Podcast: Although historically popular with US midcontinent refiners, West Texas Sour (WTS) has had to change with the times and learn new tricks as both a supply gap filler and a blending component.
A podcast episode
With Enbridge’s Southern Access Extension pipeline providing the US midcontinent with synthetic Canadian crude, West Texas Sour (WTS) has shifted from being the primary sour crude of choice to back-up supply. While this initially sunk WTS’ price in relation to WTI Midland, WTS’ new role as a blending component to make West Texas Intermediate (WTI) from lighter Permian production has resuscitated WTS prices. As a part of our 6-part series examining the US Gulf coast crude export landscape, Americas Crude Editor Gus Vasquez and Americas Crude Deputy Editor Amanda Smith discuss the evolution of WTS and its current role in US crude markets.
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Gus: Welcome to a podcast from Argus, a leading provider of energy and commodity price benchmarks. We track and discuss the prices that create our world. And this is one of a six-part series about the prices affected by the changing U.S. crude oil infrastructure. I'm Gus Vasquez, Editor of Americas Crude.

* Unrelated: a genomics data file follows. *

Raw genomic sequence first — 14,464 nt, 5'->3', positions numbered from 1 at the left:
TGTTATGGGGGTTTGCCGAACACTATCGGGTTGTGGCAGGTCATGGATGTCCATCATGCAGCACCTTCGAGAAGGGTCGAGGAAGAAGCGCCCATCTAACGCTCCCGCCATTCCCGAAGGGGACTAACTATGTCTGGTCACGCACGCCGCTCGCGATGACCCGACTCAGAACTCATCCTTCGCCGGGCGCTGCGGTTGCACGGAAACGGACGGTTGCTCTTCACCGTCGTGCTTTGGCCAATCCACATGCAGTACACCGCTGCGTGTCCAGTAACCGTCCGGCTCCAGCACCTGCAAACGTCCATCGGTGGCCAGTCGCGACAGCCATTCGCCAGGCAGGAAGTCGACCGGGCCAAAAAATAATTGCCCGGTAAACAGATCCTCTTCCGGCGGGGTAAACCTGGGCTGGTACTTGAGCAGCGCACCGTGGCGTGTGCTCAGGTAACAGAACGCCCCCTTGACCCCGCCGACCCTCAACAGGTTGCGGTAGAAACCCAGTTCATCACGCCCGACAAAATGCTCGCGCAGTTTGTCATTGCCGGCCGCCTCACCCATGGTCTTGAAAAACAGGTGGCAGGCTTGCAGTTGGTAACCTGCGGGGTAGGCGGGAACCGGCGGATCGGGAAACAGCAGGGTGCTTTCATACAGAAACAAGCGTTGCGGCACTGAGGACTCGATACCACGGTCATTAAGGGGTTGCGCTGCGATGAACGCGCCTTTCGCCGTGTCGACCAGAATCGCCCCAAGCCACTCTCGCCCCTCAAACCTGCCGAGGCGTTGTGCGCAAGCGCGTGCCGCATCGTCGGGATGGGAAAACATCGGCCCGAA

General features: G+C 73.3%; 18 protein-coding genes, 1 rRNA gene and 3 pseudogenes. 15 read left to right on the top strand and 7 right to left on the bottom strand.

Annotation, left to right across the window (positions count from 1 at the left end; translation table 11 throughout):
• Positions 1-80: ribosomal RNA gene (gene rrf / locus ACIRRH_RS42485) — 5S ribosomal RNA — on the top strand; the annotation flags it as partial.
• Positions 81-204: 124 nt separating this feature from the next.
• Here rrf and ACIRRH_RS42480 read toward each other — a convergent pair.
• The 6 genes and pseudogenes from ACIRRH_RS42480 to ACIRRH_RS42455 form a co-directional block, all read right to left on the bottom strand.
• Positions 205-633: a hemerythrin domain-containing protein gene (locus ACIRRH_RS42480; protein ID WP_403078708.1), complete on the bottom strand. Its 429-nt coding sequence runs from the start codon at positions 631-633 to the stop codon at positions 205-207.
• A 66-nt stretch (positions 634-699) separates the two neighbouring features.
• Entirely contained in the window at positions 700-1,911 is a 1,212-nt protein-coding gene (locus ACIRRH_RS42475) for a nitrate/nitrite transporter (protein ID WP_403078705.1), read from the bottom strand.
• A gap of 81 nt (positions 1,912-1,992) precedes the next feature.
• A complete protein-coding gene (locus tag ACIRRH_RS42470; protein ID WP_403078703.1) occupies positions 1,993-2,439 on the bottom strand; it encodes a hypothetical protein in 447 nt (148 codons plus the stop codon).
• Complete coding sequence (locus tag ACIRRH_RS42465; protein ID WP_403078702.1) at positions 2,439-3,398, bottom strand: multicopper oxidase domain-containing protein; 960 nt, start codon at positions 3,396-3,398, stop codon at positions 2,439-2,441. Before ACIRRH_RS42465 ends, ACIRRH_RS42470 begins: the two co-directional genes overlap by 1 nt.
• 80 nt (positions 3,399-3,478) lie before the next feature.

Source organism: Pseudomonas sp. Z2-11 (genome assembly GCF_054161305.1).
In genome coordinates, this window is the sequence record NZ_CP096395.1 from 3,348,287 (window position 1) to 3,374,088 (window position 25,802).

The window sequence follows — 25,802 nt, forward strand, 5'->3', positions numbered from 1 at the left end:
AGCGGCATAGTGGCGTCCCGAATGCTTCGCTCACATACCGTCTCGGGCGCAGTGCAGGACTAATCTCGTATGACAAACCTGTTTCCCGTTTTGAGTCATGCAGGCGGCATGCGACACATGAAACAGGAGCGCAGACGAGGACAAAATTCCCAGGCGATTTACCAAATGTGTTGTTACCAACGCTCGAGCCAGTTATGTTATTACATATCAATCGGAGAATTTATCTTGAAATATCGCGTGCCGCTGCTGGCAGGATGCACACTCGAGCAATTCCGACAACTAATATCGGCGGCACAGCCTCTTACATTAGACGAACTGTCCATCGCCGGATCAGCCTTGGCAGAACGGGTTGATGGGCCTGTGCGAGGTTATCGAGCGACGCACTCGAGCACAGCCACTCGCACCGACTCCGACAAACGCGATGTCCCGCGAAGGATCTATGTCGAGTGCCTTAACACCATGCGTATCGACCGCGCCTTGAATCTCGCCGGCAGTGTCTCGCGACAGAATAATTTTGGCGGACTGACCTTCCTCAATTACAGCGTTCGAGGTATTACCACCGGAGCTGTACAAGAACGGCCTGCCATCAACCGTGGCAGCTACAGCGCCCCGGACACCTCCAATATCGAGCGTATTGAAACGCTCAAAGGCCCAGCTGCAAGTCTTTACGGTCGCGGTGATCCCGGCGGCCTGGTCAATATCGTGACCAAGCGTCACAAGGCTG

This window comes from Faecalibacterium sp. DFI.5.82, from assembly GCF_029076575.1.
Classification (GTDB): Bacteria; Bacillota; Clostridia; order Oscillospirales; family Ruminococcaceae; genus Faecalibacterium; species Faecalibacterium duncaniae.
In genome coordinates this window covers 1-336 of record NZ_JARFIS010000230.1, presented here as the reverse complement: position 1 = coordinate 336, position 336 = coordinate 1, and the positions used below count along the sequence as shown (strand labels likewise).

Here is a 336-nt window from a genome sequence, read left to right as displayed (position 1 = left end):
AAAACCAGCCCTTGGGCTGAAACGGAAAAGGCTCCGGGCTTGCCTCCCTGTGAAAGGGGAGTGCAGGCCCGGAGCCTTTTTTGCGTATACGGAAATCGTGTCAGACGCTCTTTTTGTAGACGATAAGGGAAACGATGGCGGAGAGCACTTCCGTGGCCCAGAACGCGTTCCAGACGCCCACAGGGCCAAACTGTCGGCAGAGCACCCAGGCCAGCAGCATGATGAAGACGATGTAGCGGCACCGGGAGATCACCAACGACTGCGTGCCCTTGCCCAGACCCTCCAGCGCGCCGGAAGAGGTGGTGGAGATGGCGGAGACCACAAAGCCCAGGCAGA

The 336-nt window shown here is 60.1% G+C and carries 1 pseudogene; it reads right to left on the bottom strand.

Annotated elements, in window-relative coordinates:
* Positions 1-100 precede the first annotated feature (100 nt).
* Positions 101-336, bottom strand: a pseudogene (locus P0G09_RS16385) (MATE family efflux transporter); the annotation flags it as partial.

Amanda: And I'm Amanda Smith, Deputy Editor of Americas Crude.
Gus: So today we're going to be be talking about WTS and how this market has seen some fairly big changes over recent years, and we'll kind of take you through a timeline of all these things as we go along. But to get started, maybe Amanda, you can give us a little bit of the background and we'll go from there.
Amanda: Sure. So WTS stands for West Texas Sour, and West Texas Sour is produced in West Texas and also in New Mexico, so, just like WTI (West Texas Intermediate), it is going to be the slightly heavier and more sour crude that's gathered up out there. And it's traded in the spot market in Midland, Texas.
Now, WTS is not a new grade. It's been around for a long time. Argus actually started assessing both WTS and WTI Midland in 1991 and it was already in existence prior to that. So, now its quality, like I said, is a little bit heavier. It's going to be roughly 33 to 34 degrees API, and the sulphur will say, ballpark like 1.5%. Now, WTI Midland, it's a higher, at roughly 42, 43, 44 API gravity. The sulphur can be higher than we're seeing but we know from the shipments down to Magellan in East Houston, those are coming down at under point 0.2pc typically.
Gus: All right, so now we have that background, let's start with the timeline. And we're going to pick a period that's kind of important. So we're going to talk about what was happening before the start of 2016. At that time, what you normally saw was WTS being run regionally, so local refineries, and then typically moving up to the midcontinent via the 250,000 b/d pipeline from Cushing, Oklahoma. And then from there, you could also reach the Chicago area and it would also go to Kentucky where Marathon Petroleum has a 240,000 b/d refinery at Catlettsburg.